States Face Significant Penalties for Failure to Comply With Medicaid Redetermination Requirements
The Consolidated Appropriations Act of 2023, signed into law on Dec. 29, 2022, decouples Medicaid’s continuous eligibility requirement from the COVID-19 public health emergency. The requirement will end on March 31, and guidance from the Centers for Medicare & Medicaid Services provides states with the flexibility to begin redeterminations in the month before, during or after the end of the continuous enrollment mandate. As such, states are authorized to begin their Medicaid redeterminations as early as Feb. 1, regardless of the expiration of the emergency. Redeterminations must be completed by May 31, 2024. The enhanced federal medical assistance percentage (FMAP), currently at 6.2%, that had been in place during the emergency will be phased out over the coming year as follows: 6.2% in the first quarter, 5% in the second quarter, 2.5% in the third quarter and 1.5% in the fourth quarter.
Before the appropriations act, the enhanced FMAP would have been terminated at the end of the quarter following the expiration of the emergency.
To be eligible for the enhanced funding during the phaseout period, states must meet new and existing requirements, including:
- Conducting renewals in accordance with federal requirements—including using flexibilities to prevent enrollees from being disenrolled for procedural reasons.
- Making a good faith effort to locate enrollees for whom mail has been returned.
- Complying with data reporting requirements specific to the unwinding process between July 2023 and June 2024 that include, among other key data points:
- Number of eligibility renewals initiated.
- Number of enrollees renewed.
- Number of enrollees whose coverage was terminated—and those who were terminated for procedural reasons.
States that fail to comply with the data reporting provisions may be subject to a .25 percentage points reduction in the state’s FMAP for every quarter of noncompliance. In addition, any state that fails to comply with other unwinding requirements may be required by CMS to suspend procedural disenrollments and submit a corrective action plan. Failure to submit or implement a corrective plan could result in civil penalties up to $100,000 per day.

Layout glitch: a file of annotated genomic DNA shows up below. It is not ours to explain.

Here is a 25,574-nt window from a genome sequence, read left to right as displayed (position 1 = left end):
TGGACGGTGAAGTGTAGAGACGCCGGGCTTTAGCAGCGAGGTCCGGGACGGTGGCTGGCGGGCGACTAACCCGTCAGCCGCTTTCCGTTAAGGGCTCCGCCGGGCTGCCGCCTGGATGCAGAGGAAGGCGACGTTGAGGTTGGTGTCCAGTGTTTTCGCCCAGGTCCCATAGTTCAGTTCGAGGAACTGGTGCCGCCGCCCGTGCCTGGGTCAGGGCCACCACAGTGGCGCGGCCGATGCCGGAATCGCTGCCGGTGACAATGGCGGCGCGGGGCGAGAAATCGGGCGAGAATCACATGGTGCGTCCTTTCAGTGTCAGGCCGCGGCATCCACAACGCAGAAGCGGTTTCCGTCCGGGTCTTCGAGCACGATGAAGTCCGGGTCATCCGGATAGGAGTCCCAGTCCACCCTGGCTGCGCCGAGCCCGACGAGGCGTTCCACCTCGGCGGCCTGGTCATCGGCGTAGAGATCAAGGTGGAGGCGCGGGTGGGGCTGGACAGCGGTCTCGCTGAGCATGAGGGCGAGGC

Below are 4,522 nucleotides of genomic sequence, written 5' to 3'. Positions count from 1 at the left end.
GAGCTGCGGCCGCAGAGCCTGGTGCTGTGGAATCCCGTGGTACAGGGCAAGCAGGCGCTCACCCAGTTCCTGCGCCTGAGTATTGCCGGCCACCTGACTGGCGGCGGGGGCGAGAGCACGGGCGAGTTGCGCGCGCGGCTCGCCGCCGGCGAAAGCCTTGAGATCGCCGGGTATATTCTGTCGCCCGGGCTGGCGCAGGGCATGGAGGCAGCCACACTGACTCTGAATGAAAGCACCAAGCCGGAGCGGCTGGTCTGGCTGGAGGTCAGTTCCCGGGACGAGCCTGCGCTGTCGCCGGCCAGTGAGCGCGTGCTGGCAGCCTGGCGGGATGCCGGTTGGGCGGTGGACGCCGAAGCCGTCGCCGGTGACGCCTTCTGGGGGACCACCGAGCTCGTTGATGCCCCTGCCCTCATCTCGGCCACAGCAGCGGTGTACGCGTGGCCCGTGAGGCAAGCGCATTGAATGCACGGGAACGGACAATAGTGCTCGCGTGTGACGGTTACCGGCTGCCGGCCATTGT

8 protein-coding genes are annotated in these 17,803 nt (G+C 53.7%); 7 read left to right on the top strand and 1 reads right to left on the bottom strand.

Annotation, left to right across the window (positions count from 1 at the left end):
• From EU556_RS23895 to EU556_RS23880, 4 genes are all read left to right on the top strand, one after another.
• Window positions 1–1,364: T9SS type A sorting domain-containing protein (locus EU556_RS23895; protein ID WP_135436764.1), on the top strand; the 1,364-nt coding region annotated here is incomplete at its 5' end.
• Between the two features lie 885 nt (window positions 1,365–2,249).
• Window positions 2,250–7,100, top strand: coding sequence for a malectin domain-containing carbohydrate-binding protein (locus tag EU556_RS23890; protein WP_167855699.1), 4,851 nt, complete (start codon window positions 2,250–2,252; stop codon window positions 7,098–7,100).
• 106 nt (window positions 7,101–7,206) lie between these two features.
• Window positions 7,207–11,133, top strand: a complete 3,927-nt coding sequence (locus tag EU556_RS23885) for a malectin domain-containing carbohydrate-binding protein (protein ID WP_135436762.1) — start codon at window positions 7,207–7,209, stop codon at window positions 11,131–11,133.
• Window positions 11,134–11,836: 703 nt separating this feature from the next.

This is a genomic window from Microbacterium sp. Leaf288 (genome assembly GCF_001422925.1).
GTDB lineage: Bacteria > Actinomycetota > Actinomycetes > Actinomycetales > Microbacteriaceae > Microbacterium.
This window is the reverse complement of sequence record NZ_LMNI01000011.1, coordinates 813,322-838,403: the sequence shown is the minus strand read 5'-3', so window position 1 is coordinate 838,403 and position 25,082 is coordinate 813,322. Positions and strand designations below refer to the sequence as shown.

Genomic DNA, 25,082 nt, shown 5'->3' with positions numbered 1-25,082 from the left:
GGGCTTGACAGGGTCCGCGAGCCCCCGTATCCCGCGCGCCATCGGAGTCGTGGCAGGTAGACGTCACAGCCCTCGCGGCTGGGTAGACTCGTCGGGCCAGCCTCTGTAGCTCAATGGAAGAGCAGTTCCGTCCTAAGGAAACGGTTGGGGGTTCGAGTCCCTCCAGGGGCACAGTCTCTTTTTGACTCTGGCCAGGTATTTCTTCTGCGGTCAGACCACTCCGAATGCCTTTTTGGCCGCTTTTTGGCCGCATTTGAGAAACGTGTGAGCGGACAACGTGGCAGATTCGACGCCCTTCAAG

Beyond the unwinding requirements, the appropriations bill contains a number of other Medicaid provisions, including continuous coverage for kids, extension of the FMAP for the U.S. territories, and a permanent state option for postpartum coverage. See this summary from NCSL’s Medicaid team.
Education Department Releases Proposed Income-Driven Repayment Regulation
The regulations would provide a more generous income-driven repayment option compared with existing plans by amending the current Revised Pay as You Earn (REPAYE) program. Under the proposal, the cap on a borrower’s income that is protected from repayment would increase to 225% of the federal poverty line compared with the current 150% limit. This would mean that borrowers with incomes below $30,600 for individuals and $62,400 for families of four would have no monthly payments. The new plan would decrease monthly repayment rates for borrowers with undergraduate debt to 5% of their discretionary income above the protected income limits, down from 10% under current plans. Borrowers with graduate debt would still pay 10% of their discretionary income but would pay a weighted monthly average based on their share of undergraduate and graduate debt. Additionally, any unpaid interest above a borrower’s monthly payment would be waived and not capitalized on the principal, thus ending negative amortization.